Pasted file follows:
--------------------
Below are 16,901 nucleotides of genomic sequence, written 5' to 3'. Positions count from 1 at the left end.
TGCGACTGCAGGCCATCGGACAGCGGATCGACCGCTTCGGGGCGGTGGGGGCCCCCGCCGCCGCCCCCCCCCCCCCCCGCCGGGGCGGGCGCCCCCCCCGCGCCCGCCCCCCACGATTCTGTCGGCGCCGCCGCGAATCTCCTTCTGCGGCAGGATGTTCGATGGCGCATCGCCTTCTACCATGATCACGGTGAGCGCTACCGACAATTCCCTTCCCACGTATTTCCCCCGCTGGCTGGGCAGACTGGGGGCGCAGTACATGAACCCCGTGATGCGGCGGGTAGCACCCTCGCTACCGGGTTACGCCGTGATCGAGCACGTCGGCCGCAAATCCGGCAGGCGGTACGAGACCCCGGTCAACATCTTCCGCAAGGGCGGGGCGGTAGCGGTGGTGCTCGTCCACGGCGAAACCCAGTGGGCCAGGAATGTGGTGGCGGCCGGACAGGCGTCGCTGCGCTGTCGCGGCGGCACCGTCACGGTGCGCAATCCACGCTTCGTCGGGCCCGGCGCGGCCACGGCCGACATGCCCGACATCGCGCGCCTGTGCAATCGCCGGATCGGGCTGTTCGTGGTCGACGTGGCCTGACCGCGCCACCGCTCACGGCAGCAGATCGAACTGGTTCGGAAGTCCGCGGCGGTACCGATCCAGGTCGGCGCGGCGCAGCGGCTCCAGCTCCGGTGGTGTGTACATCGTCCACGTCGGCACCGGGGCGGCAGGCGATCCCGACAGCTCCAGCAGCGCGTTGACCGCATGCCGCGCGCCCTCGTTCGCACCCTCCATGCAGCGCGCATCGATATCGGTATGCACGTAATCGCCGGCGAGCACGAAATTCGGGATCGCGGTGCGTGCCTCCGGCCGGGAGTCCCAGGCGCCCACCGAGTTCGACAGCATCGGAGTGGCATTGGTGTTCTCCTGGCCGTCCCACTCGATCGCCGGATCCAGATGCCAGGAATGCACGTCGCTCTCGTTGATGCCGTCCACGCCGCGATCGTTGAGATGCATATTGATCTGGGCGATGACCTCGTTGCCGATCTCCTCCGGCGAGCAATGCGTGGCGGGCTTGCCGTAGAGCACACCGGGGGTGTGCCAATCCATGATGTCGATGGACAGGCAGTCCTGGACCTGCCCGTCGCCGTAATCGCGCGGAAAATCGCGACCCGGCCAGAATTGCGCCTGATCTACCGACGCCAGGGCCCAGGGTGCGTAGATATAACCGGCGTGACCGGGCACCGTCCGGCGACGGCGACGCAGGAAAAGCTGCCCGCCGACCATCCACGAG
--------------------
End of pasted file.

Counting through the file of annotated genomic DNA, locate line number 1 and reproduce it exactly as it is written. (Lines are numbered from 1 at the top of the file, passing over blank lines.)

Below are 16,901 nucleotides of genomic sequence, written 5' to 3'. Positions count from 1 at the left end.